INDIANAPOLIS (AP) -
Indiana Gov. Mike Pence is keeping quiet about negotiations underway to cut
the business equipment tax, a proposal that a new report shows might only
bring slight economic growth to the state.
tight-lipped Thursday during a conference with reporters at his Statehouse
office, refusing to give details on exactly how the tax cut proposals should
be changed to shield local governments from an estimated $1 billion a year
loss in revenue.
“I don’t want to
negotiate this in public,” Pence said. “We have a legislative process.”
proposals to cut the business equipment tax have been approved by the House
and Senate. The House plan would give counties the option of eliminating the
equipment tax, while the Senate proposal would eliminate it for small
guarded remarks came the same day that the nonpartisan Indiana Fiscal Policy
Institute released a report detailing problems with the proposed tax cut.
“There is scant
empirical evidence that directly relates economic growth to the elimination
of the tax on inventory in Indiana,” the report reads.
The equipment tax
also has little effect on whether businesses relocate to other states,
according to the report. The claim counters arguments by Pence that the
measure would make Indiana competitive with surrounding states that cut or
lowered similar taxes.
Illinois and Ohio
ended business equipment taxes, and Michigan is working to phase out similar
Eliminating the tax
on business equipment in Indiana likely would have the most impact on a
county to county level, IFPI President John Ketzenberger said. Given the
option under the House bill, counties that nix the tax would have an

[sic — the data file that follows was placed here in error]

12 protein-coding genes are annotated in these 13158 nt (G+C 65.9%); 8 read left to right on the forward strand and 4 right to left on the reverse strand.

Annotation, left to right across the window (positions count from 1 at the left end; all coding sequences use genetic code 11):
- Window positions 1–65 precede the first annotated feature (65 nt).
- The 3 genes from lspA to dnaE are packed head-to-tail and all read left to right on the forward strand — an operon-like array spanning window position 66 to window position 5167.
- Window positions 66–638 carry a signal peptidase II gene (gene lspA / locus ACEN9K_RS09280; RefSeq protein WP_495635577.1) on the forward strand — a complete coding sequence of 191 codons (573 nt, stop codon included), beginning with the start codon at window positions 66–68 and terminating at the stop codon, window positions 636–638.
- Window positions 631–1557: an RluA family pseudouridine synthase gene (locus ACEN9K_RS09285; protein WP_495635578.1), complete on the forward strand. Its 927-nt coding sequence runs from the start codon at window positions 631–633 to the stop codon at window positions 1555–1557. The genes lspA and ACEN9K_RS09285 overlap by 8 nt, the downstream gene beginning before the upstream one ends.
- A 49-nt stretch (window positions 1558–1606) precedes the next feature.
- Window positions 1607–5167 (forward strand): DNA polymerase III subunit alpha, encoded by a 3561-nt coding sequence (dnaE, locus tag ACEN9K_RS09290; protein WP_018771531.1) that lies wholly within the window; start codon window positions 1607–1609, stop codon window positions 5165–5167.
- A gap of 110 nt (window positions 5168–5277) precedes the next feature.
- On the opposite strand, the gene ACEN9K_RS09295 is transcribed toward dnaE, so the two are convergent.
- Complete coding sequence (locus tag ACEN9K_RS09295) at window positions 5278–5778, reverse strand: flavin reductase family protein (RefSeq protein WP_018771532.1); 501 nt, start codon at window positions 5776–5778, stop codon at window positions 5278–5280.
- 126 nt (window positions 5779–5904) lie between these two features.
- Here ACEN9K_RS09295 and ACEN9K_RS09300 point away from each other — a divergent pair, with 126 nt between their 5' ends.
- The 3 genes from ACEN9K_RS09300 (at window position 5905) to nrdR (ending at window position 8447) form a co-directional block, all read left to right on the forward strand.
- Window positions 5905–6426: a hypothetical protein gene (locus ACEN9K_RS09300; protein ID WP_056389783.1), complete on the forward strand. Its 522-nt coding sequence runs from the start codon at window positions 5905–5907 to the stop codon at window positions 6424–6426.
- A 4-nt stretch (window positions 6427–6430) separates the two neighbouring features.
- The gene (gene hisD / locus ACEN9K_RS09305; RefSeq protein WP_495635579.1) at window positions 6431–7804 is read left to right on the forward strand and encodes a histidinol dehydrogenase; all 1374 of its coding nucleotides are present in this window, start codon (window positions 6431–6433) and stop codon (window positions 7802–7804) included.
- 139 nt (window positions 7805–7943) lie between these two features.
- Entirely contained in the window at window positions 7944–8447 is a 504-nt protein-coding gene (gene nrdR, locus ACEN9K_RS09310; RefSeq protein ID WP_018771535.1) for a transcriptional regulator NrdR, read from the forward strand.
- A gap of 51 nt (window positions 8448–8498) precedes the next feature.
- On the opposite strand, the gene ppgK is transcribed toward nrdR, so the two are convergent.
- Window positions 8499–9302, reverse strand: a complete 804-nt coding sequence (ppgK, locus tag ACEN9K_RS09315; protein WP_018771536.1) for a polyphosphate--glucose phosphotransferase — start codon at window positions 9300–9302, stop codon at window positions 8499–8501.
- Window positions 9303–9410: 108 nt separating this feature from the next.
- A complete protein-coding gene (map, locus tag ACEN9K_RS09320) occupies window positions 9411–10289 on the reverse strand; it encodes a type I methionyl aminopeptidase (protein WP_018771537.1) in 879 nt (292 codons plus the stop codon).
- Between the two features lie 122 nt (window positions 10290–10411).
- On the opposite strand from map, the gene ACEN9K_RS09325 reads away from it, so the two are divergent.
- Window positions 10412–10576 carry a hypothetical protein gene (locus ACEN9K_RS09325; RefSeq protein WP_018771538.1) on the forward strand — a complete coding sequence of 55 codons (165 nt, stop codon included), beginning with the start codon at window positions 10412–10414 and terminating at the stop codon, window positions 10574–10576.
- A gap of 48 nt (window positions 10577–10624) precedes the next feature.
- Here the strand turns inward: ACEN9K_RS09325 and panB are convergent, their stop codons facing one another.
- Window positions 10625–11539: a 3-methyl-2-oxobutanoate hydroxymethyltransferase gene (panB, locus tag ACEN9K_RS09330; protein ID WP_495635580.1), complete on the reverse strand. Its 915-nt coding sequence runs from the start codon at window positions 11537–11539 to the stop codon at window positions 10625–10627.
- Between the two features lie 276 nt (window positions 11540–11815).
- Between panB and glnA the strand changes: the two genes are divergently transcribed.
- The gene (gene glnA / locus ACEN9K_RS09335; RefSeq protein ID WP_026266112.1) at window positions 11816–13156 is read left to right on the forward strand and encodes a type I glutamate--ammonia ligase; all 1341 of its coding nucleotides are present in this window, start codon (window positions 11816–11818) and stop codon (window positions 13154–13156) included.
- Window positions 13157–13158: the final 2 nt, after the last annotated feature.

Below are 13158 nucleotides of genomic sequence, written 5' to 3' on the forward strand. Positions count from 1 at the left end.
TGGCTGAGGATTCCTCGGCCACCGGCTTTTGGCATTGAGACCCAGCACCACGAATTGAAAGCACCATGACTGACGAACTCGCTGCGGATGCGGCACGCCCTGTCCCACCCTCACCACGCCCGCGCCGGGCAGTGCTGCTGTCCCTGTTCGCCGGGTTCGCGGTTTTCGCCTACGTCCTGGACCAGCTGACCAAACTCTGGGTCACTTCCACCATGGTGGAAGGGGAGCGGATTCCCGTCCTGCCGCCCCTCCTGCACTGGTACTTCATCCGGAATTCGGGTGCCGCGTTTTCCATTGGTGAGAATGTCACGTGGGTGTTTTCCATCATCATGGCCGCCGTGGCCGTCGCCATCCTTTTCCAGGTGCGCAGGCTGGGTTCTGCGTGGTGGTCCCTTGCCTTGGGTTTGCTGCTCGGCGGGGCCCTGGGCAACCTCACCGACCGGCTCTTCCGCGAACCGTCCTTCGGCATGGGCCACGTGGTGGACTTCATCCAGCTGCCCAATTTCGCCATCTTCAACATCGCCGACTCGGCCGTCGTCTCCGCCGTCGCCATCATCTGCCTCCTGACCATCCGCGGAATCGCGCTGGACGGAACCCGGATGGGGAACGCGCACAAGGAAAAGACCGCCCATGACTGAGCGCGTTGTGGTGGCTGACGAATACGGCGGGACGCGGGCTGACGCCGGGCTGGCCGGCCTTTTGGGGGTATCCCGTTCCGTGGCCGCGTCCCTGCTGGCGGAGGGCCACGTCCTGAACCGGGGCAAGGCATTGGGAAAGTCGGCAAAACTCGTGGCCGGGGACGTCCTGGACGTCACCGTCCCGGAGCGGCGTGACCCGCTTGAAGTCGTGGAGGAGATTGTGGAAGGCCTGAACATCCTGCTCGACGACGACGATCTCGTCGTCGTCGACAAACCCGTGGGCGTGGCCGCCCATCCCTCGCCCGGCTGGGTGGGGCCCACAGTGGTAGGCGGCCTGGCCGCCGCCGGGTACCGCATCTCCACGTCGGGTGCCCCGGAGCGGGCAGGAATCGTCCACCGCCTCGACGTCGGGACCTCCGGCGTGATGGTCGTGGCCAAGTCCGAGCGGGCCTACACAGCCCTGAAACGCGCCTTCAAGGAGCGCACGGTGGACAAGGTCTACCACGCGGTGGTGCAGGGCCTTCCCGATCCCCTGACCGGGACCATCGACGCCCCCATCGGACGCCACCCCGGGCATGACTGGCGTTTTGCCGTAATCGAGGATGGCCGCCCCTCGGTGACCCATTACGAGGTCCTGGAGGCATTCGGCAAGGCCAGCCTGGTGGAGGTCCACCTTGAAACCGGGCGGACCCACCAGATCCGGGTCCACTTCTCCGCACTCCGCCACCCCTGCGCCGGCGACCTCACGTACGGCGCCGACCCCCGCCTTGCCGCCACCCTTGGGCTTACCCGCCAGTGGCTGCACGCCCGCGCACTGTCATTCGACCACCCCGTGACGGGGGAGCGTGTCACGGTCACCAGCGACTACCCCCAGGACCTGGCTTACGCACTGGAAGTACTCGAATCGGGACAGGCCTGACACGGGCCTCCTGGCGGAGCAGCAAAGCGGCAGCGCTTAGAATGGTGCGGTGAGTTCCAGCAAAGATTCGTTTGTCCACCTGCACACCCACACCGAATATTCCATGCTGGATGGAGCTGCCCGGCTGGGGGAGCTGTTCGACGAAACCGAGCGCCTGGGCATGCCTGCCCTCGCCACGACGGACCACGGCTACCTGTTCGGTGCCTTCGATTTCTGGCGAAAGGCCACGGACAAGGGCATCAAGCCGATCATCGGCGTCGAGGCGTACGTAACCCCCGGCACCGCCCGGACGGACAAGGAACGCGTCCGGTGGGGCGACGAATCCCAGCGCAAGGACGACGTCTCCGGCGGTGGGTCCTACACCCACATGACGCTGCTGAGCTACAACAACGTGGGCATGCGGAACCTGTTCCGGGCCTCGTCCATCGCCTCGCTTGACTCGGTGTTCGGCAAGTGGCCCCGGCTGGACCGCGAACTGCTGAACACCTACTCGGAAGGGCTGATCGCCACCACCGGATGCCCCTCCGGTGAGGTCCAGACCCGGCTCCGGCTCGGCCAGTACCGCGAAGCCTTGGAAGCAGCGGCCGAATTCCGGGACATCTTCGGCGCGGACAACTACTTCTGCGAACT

advantage in attracting business.
“If you’re talking
about lifting the entire state economy,” Ketzenberger said, “it doesn’t make
sense for counties to be poaching jobs or investment from one county to
Democrats have blasted efforts to cut the equipment tax at the expense of
local governments and taxpayers. Pence later said he would support at
“phase-out” of the tax and some state aid to help soften the impact.
Pence’s vow to
prevent an “unduly burden” on businesses is further complicated by tax caps
enshrined in the state’s constitution, Ketzenberger said. Cities and
counties still are coping with lost tax dollars after an amendment to the
state constitution topped out local property taxes 1 percent, and raising
taxes to compensate for the equipment tax would only place more homeowners
at the cap.
How Pence and
lawmakers plan to deal with that is unclear.
“We’re looking at a
broad range of options to give communities the ability to meet their needs
to not face hardship because of this reform,” Pence said. “I’m confident
we’re going to put together a menu of options to do that.”